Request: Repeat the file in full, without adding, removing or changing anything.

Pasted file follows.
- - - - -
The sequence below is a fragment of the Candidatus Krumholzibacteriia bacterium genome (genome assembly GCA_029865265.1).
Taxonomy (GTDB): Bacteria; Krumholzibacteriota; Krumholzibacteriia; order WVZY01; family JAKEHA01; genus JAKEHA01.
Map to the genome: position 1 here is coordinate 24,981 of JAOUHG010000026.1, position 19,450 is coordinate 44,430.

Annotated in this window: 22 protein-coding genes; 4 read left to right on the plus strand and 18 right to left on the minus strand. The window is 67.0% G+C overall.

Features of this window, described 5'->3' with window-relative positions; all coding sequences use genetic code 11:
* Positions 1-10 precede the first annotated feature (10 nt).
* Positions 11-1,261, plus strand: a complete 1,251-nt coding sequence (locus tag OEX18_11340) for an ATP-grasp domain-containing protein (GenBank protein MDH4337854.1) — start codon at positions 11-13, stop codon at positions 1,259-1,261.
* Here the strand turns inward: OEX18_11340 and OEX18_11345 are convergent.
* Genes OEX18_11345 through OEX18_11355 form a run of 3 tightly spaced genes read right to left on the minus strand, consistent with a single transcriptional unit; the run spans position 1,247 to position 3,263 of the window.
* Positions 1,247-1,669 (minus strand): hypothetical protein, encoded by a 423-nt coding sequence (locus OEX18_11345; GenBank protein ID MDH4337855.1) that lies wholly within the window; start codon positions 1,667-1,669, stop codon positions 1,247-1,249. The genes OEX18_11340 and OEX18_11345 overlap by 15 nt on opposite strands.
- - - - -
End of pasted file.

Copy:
The sequence below is a fragment of the Candidatus Krumholzibacteriia bacterium genome (genome assembly GCA_029865265.1).
Taxonomy (GTDB): Bacteria; Krumholzibacteriota; Krumholzibacteriia; order WVZY01; family JAKEHA01; genus JAKEHA01.
Map to the genome: position 1 here is coordinate 24,981 of JAOUHG010000026.1, position 19,450 is coordinate 44,430.

Annotated in this window: 22 protein-coding genes; 4 read left to right on the plus strand and 18 right to left on the minus strand. The window is 67.0% G+C overall.

Features of this window, described 5'->3' with window-relative positions; all coding sequences use genetic code 11:
* Positions 1-10 precede the first annotated feature (10 nt).
* Positions 11-1,261, plus strand: a complete 1,251-nt coding sequence (locus tag OEX18_11340) for an ATP-grasp domain-containing protein (GenBank protein MDH4337854.1) — start codon at positions 11-13, stop codon at positions 1,259-1,261.
* Here the strand turns inward: OEX18_11340 and OEX18_11345 are convergent.
* Genes OEX18_11345 through OEX18_11355 form a run of 3 tightly spaced genes read right to left on the minus strand, consistent with a single transcriptional unit; the run spans position 1,247 to position 3,263 of the window.
* Positions 1,247-1,669 (minus strand): hypothetical protein, encoded by a 423-nt coding sequence (locus OEX18_11345; GenBank protein ID MDH4337855.1) that lies wholly within the window; start codon positions 1,667-1,669, stop codon positions 1,247-1,249. The genes OEX18_11340 and OEX18_11345 overlap by 15 nt on opposite strands.